my name is Athena, I’m a 38-year-old woman from Harrisburg, Pennsylvania and this is my HS origin story.
My symptoms first appeared at puberty, but they were tiny pimples and pretty minor so I didn’t think anything of it at the time. At twenty-one, I developed a large abscess in my rear that needed medical attention. That experience with the doctor was mortifying. He told me that if I wanted to ensure this never happened again, I needed to take better care of myself and shower twice a day.
I was 28-years-old when I received my official diagnosis of Hidradenitis Suppurativa. It was on my second visit at Urgent Care. The first time I had gone, I thought I had MRSA in my armpit. The doctor gave me antibiotics and told me to return in five days if they didn’t work. When I came back, I had a different doctor who instantly recognized it as HS.
There are three stages involved with HS and I’m in stage 3, which is the most severe. Along with HS I also have anxiety. My current treatment plan is surgery and hormones. I take Spironolactone and birth control. I recently had my right armpit excised in August and my left armpit is scheduled for mid-November.
My treatment plan is managed by a dermatologist but it is best managed by the HS Specialist I see, Dr. Kirby. She’s been a game changer for my treatment. One area of my life that HS has impacted the most is in my relationships because I have difficulty explaining my fatigue to others.
I try to stay positive while dealing with the negative feelings often associated with HS with the help of my dog Homer. He is my adventure hound and clown and he gets me through everything!
At first, I had a really hard time opening up to people about my HS. I didn’t know how to describe it and I was terrified of judgment. Once I worked up the nerve, the response I received was amazing. My parents understand and my friends are really great about it too. I still struggle with explaining HS to people who aren’t close to me but I’m working on it.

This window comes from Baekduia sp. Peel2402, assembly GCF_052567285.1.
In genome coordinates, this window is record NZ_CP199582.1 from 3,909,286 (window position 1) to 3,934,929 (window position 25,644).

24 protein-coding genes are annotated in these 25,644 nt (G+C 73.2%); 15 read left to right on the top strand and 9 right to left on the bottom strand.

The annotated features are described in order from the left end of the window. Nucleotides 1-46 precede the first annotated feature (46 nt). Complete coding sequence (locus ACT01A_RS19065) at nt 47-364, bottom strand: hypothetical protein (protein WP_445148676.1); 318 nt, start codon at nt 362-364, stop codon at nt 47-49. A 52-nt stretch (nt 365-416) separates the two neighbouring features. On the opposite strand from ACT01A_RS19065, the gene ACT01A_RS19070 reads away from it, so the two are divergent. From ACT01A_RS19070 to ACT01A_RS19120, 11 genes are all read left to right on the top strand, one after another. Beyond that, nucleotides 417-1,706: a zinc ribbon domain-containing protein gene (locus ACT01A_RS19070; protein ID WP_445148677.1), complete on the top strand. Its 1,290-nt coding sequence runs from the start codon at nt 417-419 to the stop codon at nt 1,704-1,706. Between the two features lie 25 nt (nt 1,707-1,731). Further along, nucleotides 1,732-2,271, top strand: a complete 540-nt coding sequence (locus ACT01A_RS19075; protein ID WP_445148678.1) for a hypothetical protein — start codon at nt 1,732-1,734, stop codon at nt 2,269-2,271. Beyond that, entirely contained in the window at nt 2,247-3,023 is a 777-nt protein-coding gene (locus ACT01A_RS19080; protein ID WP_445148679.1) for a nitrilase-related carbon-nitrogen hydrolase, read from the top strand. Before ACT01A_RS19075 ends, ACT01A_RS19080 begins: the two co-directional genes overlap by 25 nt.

I do have a hero in my life and it’s my Mom. There hasn’t been a time in my life when she wasn’t there. She drives me to my HS surgeries, always wants to know how I am and wouldn’t leave my side when my husband passed.
A tip that I use to help manage my HS that might be helpful to other Heroes would be to join a support group. I’ve learned so much and love them so much that I became the patient lead for the Hershey Chapter of Hope for HS, and subsequently a Director for the national organization. I was so isolated for so long and meeting people who are experiencing my struggle has been life-changing. Everyone is so kind and supportive of one another in these environments and it gives me such hope for the future.
If I could say anything to an HS Hero who is struggling I’d say “Hang on my friend, we’re getting there!” The work to advance our cause is happening and I’m so hopeful for our future! In the meantime, seek support where you find it best. There is a whole community of patients who are there for you and each other!
I feel so fortunate to have had a lot of positive experiences related to my HS. I just attended the Symposium for HS Advances and there were so many doctors presenting on so many key HS issues. It’s always such a positive experience to learn about all of the important work that’s being done to further what we know about HS!